I’m happy to see that Slack has a real business model from the start. A free account is available but limits include, a maximum of 10,000 messages stored in the archive, a maximum of 5GB of file storage and a maximum of 5 integrations. That’s pretty generous.
The standard account are $8 per user per month. That seems reasonable for something that I’ve used every day since joining the beta. This removes most of the limits but raises the maximum file storage to 10GB. It will eventually grant guest access and email forwarding to Slack as well.
The “Plus” account is not yet available but will will add 20GB of storage and a future feature of external channels for $15 per user per month.
You can check out their billing FAQ for more info.
The Slack privacy statement is pretty direct and respects the reader.
At the outset, we want to be clear that Tiny Speck is not in the business of selling your information. We consider our custodianship of your information to be a vital part of our relationship with you. There are, however, certain ways in which we will use your Personal Data, as set forth in more detail in this policy.
I’m hosting a plain text version if you want to check it out. Note that it will not be updated with future changes.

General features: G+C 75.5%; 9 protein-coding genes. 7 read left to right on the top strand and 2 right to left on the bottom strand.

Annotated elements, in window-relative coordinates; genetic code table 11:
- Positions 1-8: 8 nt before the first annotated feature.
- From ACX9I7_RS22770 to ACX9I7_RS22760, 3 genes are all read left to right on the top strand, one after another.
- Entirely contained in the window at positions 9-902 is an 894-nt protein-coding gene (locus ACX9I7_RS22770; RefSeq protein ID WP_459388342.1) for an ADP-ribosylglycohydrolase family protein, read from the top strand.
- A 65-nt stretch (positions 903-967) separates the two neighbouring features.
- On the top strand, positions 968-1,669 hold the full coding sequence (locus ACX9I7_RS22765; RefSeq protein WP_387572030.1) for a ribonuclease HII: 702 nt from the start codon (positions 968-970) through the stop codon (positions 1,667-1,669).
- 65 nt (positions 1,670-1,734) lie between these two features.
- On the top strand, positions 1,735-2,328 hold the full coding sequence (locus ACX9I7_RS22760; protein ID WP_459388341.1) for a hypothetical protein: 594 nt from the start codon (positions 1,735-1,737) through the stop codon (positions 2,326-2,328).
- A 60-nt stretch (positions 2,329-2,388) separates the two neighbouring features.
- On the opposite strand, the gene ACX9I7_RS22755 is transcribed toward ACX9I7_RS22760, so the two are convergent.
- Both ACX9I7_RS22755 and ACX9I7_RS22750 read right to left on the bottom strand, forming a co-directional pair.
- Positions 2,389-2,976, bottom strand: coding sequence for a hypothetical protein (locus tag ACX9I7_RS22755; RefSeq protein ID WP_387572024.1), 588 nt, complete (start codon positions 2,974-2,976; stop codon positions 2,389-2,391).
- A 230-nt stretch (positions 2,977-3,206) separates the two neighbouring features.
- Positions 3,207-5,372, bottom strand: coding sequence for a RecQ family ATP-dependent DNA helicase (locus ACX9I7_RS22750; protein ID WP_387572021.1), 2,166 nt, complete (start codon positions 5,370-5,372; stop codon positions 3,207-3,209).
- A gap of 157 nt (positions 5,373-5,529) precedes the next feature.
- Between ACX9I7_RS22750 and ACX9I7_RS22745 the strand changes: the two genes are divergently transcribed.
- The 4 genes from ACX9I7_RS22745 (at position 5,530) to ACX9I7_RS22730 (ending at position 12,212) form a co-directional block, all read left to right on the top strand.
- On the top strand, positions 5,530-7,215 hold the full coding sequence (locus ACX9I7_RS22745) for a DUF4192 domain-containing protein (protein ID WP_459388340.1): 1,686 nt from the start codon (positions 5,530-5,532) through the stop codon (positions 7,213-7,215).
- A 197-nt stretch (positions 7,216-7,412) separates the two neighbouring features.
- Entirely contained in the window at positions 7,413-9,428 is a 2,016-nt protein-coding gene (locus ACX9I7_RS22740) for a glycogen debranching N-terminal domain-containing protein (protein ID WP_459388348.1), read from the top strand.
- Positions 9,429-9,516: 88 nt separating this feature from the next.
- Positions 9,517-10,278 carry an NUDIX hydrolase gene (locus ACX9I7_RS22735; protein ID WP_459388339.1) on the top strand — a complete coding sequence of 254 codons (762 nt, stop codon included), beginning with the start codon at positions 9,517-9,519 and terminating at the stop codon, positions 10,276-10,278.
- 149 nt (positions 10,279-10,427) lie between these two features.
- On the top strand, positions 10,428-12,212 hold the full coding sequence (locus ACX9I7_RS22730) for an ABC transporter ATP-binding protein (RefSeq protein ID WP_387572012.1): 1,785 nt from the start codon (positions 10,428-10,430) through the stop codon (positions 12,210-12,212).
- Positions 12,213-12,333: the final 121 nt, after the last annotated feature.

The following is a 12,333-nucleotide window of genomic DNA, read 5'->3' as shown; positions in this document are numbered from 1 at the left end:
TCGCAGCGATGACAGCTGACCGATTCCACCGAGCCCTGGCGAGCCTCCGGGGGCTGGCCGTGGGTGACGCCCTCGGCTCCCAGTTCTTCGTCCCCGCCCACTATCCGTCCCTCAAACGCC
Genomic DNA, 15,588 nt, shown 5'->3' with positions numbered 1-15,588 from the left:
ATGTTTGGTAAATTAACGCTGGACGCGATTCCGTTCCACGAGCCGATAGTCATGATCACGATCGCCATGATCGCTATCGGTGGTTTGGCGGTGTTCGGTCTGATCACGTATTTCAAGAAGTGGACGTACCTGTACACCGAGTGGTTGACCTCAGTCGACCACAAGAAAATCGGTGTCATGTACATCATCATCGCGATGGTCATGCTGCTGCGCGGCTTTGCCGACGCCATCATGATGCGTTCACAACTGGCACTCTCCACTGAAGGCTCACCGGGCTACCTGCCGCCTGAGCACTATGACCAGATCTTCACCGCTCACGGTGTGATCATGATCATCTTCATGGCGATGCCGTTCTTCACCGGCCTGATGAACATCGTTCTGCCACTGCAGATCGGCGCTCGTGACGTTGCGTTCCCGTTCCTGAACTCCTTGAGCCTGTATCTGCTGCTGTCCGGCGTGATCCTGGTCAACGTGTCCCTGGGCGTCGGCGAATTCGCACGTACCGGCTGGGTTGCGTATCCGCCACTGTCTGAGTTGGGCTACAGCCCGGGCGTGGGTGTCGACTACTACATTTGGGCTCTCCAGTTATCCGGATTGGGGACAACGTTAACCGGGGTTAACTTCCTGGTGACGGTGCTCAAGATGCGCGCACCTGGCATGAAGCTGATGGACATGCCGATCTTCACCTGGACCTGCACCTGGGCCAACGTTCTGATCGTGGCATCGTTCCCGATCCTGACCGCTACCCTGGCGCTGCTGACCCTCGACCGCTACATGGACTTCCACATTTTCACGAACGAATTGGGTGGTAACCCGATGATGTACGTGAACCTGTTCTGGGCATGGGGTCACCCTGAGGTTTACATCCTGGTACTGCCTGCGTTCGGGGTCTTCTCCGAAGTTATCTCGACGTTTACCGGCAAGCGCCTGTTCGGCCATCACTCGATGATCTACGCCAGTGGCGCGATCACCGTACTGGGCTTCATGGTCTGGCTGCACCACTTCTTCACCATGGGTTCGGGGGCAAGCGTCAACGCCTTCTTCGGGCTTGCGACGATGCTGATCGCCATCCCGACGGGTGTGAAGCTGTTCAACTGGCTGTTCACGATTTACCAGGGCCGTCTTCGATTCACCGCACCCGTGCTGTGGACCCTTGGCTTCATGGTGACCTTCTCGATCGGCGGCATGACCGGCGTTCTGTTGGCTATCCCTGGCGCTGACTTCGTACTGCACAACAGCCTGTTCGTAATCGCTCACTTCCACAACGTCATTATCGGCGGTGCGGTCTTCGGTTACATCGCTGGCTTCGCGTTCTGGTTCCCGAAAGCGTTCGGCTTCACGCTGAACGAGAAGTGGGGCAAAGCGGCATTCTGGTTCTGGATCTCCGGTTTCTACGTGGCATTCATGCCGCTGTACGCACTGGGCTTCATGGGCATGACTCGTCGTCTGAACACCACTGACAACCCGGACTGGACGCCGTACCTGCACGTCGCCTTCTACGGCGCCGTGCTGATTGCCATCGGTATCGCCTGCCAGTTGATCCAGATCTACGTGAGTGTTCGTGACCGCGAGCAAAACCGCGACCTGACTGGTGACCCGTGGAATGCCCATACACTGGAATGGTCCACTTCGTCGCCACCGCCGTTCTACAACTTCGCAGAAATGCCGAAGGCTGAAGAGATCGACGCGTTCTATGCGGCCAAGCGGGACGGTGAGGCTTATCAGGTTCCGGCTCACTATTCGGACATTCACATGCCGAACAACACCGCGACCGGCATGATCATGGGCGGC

Slack also provides a separate Security and Confidentiality statement.
By default, anything you post to Slack is private to your team. That is, viewing the messages and files shared within a specific team requires authentication as a member of that team. You may also post things (such as files and messages) which are only available to you, or to a restricted group of other team members, but not the entire team. We attempt to clearly label all privacy controls and explain their function.
Here’s a hosted version of what’s available today (2014-02-20).
I’m pretty happy with the terms so far. They reflect the fact that they have a real business model.
Slack is one of the best services I’ve used in the past year. It was an easy commitment to make when the beta ended and paid accounts became available. Since we were in early, Slack offered our team a $250 credit toward signup, so in the end, we didn’t have to pay anything. We’ll ultimately use all of the credit and then some as our team grows and I’m happy to do so.
If you signup through this referral link by April 15th, you’ll get a $100 credit toward the costs.
That’s a referral link. Anyone that uses it will get a $100 credit and so will our team. ↩︎
I’m biased because I’m using Slack for collaborating toward a group goal. I’m using it for business and some social communication. ↩︎
Click the time-stamp for a message to see a unique link to it and copy the URL. On iOS, tap and hold on a message to copy the link. ↩︎
Slack will ask you to activate the Google Drive integration when you first attempt to paste a link. ↩︎